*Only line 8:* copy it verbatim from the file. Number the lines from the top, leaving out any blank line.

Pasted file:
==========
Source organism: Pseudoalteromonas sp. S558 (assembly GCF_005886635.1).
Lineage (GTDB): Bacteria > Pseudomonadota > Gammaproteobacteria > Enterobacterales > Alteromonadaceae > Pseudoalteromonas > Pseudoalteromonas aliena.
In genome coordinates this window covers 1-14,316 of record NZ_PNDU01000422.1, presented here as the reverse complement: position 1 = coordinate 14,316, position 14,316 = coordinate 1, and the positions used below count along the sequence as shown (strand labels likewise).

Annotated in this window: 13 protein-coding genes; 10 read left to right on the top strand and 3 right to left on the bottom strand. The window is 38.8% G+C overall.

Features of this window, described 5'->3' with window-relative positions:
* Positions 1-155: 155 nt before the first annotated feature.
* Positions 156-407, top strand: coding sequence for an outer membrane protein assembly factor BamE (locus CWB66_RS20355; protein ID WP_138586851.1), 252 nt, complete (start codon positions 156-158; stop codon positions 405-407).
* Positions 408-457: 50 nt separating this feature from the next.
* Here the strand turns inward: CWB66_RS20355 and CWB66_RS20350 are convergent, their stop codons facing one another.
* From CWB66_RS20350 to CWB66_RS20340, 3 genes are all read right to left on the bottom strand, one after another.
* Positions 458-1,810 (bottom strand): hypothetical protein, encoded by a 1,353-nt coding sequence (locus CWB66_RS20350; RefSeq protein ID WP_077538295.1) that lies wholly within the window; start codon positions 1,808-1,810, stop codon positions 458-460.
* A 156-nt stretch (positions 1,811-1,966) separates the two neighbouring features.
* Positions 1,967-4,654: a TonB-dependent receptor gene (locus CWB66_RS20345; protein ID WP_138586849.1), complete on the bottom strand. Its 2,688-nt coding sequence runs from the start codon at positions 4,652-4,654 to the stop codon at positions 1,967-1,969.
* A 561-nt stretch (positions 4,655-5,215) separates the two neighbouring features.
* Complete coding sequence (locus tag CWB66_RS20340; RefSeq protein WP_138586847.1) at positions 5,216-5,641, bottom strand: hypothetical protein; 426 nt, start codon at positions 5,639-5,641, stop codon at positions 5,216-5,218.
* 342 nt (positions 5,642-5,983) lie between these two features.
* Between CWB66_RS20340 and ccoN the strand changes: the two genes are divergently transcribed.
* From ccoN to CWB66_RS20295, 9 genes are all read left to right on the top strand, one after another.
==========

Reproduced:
* Positions 408-457: 50 nt separating this feature from the next.